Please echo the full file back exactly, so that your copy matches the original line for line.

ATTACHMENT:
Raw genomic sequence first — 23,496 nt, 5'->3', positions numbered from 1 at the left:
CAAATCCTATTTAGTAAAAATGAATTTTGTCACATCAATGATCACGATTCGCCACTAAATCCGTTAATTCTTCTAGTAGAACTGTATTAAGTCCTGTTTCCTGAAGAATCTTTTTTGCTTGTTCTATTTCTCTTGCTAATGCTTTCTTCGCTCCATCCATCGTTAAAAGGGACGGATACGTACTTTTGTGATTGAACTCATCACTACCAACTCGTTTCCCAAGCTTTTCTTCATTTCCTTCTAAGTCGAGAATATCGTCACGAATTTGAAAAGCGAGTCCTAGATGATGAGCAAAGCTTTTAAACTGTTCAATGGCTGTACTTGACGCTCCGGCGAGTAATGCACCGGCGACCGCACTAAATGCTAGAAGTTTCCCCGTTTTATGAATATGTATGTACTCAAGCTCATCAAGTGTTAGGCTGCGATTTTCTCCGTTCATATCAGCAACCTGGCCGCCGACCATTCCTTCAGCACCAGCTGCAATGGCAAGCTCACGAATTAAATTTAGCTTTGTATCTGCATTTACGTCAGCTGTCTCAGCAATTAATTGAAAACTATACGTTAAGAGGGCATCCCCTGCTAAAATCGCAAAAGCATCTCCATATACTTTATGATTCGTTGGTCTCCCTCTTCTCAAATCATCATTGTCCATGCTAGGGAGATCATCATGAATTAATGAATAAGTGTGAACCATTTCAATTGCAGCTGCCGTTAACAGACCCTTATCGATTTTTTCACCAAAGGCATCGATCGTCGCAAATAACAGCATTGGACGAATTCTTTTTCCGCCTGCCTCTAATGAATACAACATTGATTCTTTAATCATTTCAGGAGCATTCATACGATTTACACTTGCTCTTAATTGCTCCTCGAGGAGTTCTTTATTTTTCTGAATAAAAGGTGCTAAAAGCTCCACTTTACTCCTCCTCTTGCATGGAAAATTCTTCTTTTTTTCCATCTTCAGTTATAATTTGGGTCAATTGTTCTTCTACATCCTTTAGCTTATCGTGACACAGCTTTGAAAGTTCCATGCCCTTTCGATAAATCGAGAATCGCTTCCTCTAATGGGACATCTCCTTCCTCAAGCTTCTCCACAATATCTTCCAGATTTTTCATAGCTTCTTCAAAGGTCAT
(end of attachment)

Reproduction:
Raw genomic sequence first — 23,496 nt, 5'->3', positions numbered from 1 at the left:
CAAATCCTATTTAGTAAAAATGAATTTTGTCACATCAATGATCACGATTCGCCACTAAATCCGTTAATTCTTCTAGTAGAACTGTATTAAGTCCTGTTTCCTGAAGAATCTTTTTTGCTTGTTCTATTTCTCTTGCTAATGCTTTCTTCGCTCCATCCATCGTTAAAAGGGACGGATACGTACTTTTGTGATTGAACTCATCACTACCAACTCGTTTCCCAAGCTTTTCTTCATTTCCTTCTAAGTCGAGAATATCGTCACGAATTTGAAAAGCGAGTCCTAGATGATGAGCAAAGCTTTTAAACTGTTCAATGGCTGTACTTGACGCTCCGGCGAGTAATGCACCGGCGACCGCACTAAATGCTAGAAGTTTCCCCGTTTTATGAATATGTATGTACTCAAGCTCATCAAGTGTTAGGCTGCGATTTTCTCCGTTCATATCAGCAACCTGGCCGCCGACCATTCCTTCAGCACCAGCTGCAATGGCAAGCTCACGAATTAAATTTAGCTTTGTATCTGCATTTACGTCAGCTGTCTCAGCAATTAATTGAAAACTATACGTTAAGAGGGCATCCCCTGCTAAAATCGCAAAAGCATCTCCATATACTTTATGATTCGTTGGTCTCCCTCTTCTCAAATCATCATTGTCCATGCTAGGGAGATCATCATGAATTAATGAATAAGTGTGAACCATTTCAATTGCAGCTGCCGTTAACAGACCCTTATCGATTTTTTCACCAAAGGCATCGATCGTCGCAAATAACAGCATTGGACGAATTCTTTTTCCGCCTGCCTCTAATGAATACAACATTGATTCTTTAATCATTTCAGGAGCATTCATACGATTTACACTTGCTCTTAATTGCTCCTCGAGGAGTTCTTTATTTTTCTGAATAAAAGGTGCTAAAAGCTCCACTTTACTCCTCCTCTTGCATGGAAAATTCTTCTTTTTTTCCATCTTCAGTTATAATTTGGGTCAATTGTTCTTCTACATCCTTTAGCTTATCGTGACACAGCTTTGAAAGTTCCATGCCCTTTCGATAAATCGAGAATCGCTTCCTCTAATGGGACATCTCCTTCCTCAAGCTTCTCCACAATATCTTCCAGATTTTTCATAGCTTCTTCAAAGGTCAT